Skip to Content

Arnold School of Public Health


HPEB welcomes Assistant Professor Courtney Monroe whose work focuses on technologies and physical activity

November 14, 2016 | Erin Bluvas, bluvase@sc.edu 

Physical activity was simply a way for Courtney Monroe to have fun when she was growing up. Now it’s her calling. Add emerging technologies to the mix, and she has found what is shaping up to be a lifelong pursuit.

“Growing up, playing outside with my siblings and friends, going for walks and bike rides with my parents, and being part of sports teams brought me so much enjoyment,” she says. “As I moved through college and simultaneously began to understand the magnitude of the physical inactivity and obesity epidemics, I wanted to figure out a way to turn my passion for physical activity, and more broadly health, into a professional pursuit where I could help positively impact the health of others on an ongoing basis. I ultimately decided to do so as both a teacher and investigator.”

The newest faculty member to join the Department of Health Promotion, Education, and Behavior (HPEB), Monroe brings expertise to the Arnold School in leveraging technology to positively impact physical activity. “My research interests center on how to best harness technologies to effectively promote and measure physical activity, as well as to effectively deliver behavioral weight control in adults,” she explains. “I have a particular interest in exploring strategies to best foster social support for these purposes.”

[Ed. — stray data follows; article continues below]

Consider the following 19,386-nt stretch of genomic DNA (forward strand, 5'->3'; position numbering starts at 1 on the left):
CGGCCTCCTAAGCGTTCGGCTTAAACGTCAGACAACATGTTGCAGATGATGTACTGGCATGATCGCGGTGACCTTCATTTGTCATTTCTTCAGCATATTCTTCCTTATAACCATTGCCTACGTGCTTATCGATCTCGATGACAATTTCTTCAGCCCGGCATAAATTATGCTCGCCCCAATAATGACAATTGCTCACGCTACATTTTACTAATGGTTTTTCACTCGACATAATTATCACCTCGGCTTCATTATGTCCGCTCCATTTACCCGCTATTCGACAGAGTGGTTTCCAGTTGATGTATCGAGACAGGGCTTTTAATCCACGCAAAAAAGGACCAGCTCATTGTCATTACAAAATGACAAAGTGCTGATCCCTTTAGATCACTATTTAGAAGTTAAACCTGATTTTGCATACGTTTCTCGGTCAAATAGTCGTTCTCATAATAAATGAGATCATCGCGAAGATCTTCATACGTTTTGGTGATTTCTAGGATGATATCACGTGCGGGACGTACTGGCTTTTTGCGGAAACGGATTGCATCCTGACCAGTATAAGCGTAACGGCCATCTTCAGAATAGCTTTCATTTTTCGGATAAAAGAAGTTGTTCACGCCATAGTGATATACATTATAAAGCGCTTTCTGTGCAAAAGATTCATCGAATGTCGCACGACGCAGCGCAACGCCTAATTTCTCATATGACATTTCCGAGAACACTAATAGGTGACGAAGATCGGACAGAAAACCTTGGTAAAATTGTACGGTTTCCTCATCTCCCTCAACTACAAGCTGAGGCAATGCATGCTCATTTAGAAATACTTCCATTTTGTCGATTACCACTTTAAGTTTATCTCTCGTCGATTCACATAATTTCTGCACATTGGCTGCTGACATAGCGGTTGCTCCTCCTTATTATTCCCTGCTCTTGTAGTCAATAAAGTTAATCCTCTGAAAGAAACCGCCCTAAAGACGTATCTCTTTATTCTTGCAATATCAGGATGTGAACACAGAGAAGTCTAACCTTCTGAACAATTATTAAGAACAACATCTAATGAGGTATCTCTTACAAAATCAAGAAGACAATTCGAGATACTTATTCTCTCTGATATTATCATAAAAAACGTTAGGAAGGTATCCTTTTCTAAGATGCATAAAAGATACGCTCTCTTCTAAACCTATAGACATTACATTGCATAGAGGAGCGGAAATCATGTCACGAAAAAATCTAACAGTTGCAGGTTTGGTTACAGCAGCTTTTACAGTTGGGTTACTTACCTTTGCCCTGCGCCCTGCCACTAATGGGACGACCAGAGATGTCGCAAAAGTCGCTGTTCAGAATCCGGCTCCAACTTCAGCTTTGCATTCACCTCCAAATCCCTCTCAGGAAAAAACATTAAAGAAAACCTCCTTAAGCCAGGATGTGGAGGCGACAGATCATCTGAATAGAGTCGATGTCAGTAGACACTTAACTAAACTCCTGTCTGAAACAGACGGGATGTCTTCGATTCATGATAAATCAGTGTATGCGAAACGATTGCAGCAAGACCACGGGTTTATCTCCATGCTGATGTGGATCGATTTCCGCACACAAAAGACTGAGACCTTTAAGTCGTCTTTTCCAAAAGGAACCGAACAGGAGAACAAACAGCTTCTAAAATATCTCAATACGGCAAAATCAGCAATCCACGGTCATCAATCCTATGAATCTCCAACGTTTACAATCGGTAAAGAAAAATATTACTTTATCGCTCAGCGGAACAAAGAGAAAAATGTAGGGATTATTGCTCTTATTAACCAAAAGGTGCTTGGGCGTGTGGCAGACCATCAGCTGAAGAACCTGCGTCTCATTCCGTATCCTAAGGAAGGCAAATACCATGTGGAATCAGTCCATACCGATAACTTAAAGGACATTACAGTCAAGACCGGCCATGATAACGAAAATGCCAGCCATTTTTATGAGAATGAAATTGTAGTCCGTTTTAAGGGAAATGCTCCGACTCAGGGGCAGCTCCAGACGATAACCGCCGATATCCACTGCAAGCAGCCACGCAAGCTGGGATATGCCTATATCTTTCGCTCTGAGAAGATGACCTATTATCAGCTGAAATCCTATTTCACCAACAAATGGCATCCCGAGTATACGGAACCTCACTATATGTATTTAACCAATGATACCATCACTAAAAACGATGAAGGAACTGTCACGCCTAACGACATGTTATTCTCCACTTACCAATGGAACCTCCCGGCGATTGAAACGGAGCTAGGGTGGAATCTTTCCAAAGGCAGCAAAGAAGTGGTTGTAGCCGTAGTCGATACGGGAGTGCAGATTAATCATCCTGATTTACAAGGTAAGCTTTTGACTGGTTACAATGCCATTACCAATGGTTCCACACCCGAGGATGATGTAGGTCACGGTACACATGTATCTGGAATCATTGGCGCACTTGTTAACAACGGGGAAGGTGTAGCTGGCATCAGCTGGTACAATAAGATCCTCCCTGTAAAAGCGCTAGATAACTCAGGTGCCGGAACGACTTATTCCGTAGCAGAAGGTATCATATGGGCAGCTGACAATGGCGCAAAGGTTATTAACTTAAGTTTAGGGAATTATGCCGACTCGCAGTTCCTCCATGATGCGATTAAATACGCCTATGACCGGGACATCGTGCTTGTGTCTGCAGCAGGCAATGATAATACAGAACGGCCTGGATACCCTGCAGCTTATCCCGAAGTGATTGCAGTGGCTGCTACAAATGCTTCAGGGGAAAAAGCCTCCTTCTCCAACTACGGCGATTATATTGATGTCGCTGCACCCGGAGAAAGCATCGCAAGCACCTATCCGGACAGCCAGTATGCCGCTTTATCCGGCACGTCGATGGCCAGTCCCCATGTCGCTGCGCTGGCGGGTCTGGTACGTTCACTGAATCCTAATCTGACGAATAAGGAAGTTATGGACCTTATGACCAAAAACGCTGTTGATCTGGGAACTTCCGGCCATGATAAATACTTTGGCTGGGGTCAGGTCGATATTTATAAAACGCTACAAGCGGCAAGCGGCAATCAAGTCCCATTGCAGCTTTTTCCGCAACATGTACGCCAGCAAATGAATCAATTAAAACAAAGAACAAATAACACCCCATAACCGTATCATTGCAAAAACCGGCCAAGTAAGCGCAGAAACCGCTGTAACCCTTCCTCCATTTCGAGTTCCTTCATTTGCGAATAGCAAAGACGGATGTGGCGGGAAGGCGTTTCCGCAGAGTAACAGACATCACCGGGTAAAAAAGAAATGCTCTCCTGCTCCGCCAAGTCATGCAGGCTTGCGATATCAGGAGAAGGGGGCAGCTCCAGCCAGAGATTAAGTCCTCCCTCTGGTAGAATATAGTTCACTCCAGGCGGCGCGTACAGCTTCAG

My research interests center on how to best harness technologies to effectively promote and measure physical activity, as well as to effectively deliver behavioral weight control in adults.

-Courtney Monroe, HPEB Assistant Professor

Monroe gravitated toward incorporating technology into her work due to its innovative, appealing and practical abilities to serve as a medium for fostering healthy lifestyles. She also appreciates the broader reach that various technologies offer and is intrigued by the challenge of better understanding how to harness the influence of social networks. “This area holds so much promise for public health, and there are numerous avenues to explore,” says Monroe.

Though her path to become an Assistant Professor of HPEB inherently began when she was just a child, Monroe carefully chose educational, practical, and professional opportunities to prepare her for the role. She stayed in her home state of Illinois to earn bachelor’s (physical education) and master’s (kinesiology and recreation) degrees from Eastern Illinois University and Illinois State University, respectively.

After serving as an exercise science lecturer, advisor, undergraduate coordinator, and internships coordinator for two years at Old Dominion University in Norfolk, Va., Monroe enrolled at the University of Tennessee to pursue a doctoral degree. Earning a Ph.D. in Kinesiology and Sport Studies in just three years and accumulating numerous awards, publications, and presentations along the way, she then accepted a postdoctoral fellowship at the Arnold School’s Technology Center to Promote Healthy Lifestyles (TecHealth).